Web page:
27 March 2012

New and Cheaper Way To Produce Graphene Nanosheets Discovered In South Korea

Known as the "Wonder Material", Graphene are one atom thick sheets of graphite. It is one of the thinnest and strongest material ever measured. It's structure when viewed on the atomic scale would resemble chicken wire. Graphene was discovered by Andre Geim and Konstantin Novoselov at the University of Manchester who shared the 2010 the Nobel Prize for Physics for the discovery.

In the publication, Nature Materials, the two scientists in the March 2007 issue defined graphene as "a flat monolayer of carbon atoms tightly packed into a two-dimensional (2D) honeycomb lattice, and is a basic building block for graphitic materials of all other dimensionalities. It can be wrapped up into 0D fullerenes, rolled into 1D nanotubes or stacked into 3D graphite."

Graphene's history can be traced back as early as 1859 when D.C. Brodie was aware of the highly lamellar structure of thermally reduced graphite oxide and in 1948 when G. Ruess and F. Vogt published The earliest TEM images of few-layer graphene. It was only in 2004 that Geim and Novoselov isolated graphene using adhesive tape.

Research into graphene are moving in different directions. Similar to plastics with varied uses, graphene show promise in a lot of applications such as:
  • High speed microchips at 1000+ GHZ
  • Solar Cells
  • Enhanced Plastics
  • Super Rapid DNA Sequencing
  • Spintronic Computer Applications
  • Ultracapacitors
  • Replacement For Silicon Transistors
  • Sensing and Detecting Molecules
  • Next-Gen Displays

Now, researchers in South Korea and Case Western Reserve University have found a cheap process to mass produce high-quality graphene nanosheets using dry ice and a simple industrial process. A graphene nanosheet is a flexible material that can be rolled or molded into objects or devices used for electronic and other applications.

Graphene, which is made from graphite, the same stuff as "lead" in pencils, has been hailed as the most important synthetic material in a century. Sheets conduct electricity better than copper, heat better than any material known, are harder than diamonds yet stretch.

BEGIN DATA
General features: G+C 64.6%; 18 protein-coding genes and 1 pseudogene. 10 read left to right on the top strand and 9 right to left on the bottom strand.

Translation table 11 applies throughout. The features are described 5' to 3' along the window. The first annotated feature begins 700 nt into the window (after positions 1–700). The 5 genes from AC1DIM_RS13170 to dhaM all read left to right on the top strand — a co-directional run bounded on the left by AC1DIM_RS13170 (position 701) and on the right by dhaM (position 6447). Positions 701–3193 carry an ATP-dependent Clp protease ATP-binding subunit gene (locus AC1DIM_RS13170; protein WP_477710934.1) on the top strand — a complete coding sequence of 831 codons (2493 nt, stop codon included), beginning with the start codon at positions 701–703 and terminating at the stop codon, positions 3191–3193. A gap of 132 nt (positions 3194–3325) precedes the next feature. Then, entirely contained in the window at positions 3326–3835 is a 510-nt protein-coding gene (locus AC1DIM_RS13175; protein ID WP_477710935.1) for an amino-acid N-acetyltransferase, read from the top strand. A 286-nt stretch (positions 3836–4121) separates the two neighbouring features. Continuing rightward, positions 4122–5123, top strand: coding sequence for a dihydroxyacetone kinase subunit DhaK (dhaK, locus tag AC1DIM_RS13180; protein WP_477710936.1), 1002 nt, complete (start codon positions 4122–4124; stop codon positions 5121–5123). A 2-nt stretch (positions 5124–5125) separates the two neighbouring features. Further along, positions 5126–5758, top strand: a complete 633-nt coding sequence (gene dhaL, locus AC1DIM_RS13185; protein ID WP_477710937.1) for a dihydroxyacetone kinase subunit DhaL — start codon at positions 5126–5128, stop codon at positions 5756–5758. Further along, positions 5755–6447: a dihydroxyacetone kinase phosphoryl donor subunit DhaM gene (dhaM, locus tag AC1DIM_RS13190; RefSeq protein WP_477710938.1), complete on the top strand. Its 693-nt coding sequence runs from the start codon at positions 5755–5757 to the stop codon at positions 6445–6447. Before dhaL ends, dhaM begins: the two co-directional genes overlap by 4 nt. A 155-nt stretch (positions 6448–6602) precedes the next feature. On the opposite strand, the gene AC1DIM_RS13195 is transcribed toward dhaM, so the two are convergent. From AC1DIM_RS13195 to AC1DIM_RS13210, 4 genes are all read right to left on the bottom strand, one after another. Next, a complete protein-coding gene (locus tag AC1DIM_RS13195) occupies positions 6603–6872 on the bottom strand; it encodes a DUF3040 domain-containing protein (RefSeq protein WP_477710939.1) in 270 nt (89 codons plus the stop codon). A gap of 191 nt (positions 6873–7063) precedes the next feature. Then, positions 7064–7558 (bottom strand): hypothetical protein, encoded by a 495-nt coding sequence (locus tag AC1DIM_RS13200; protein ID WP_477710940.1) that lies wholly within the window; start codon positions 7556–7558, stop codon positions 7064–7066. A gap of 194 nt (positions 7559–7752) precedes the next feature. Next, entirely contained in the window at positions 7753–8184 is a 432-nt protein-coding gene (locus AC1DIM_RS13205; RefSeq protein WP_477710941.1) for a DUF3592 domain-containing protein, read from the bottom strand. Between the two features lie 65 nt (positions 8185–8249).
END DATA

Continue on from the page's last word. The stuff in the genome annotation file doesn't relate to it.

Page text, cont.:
Scientists worldwide speculate graphene will revolutionize computing, electronics and medicine but the inability to mass-produce sheets has blocked widespread use.

A description of the new research will be published online in the Early Edition of the Proceedings of the National Academy of Sciences.

Video: A Primer on Graphene

Jong-Beom Baek, professor and director of the Interdisciplinary School of Green Energy/Advanced Materials & Devices, Ulsan National Institute of Science and Technology, Ulsan, South Korea, led the effort.

"We have developed a low-cost, easier way to mass produce better graphene sheets than the current, widely-used method of acid oxidation, which requires the tedious application of toxic chemicals," said Liming Dai, professor of macromolecular science and engineering at Case Western Reserve and a co-author of the paper.

Here's how:

Researchers placed graphite and frozen carbon dioxide in a ball miller, which is a canister filled with stainless steel balls. The canister was turned for two days and the mechanical force produced flakes of graphite with edges essentially opened up to chemical interaction by carboxylic acid formed during the milling.

The carboxylated edges make the graphite soluble in a class of solvents called protic solvents, which include water and methanol, and another class called polar aprotic solvents, which includes dimethyl sulfoxide.

Once dispersed in a solvent, the flakes separate into graphene naonsheets of five or fewer layers.

To test whether the material would work in direct formation of molded objects for electronic applications, samples were compressed into pellets. In a comparison, these pellets were 688 times better at conducting electricity than pellets yielded from the acid oxidation of graphite.

After heating the pellets at 900 degrees Celsius for two hours, the edges of the ball-mill–derived sheets were decarboxylated, that is, the edges of the nanosheets became linked with strong hydrogen bonding to neighboring sheets, remaining cohesive. The compressed acid-oxidation pellet shattered during heating.

To form large-area graphene nanosheet films, a solution of solvent and the edge-carboxylated graphene nanosheets was cast on silicon wafers 3.5 centimeters by 5 centimeters, and heated to 900 degrees Celsius. Again, the heat decarboxylated the edges, which then bonded with edges of neighboring pieces. The researchers say this process is limited only by the size of the wafer. The electrical conductivity of the resultant large-area films, even at a high optical transmittance, was still much higher than that of their counterparts from the acid oxidation.

Video: Traditional Way on How To Make Graphene

By using ammonia or sulfur trioxide as substitutes for dry ice and by using different solvents, "you can customize the edges for different applications," Baek said. "You can customize for electronics, supercapacitors, metal-free catalysts to replace platinum in fuel cells. You can customize the edges to assemble in two-dimensional and three-dimensional structures."


Case Western Reserve University
Proceedings of the National Academy of Sciences
Interdisciplinary School of Green Energy
National Research Foundation of Korea
Air Force Office of Scientific Research
Nature Materials
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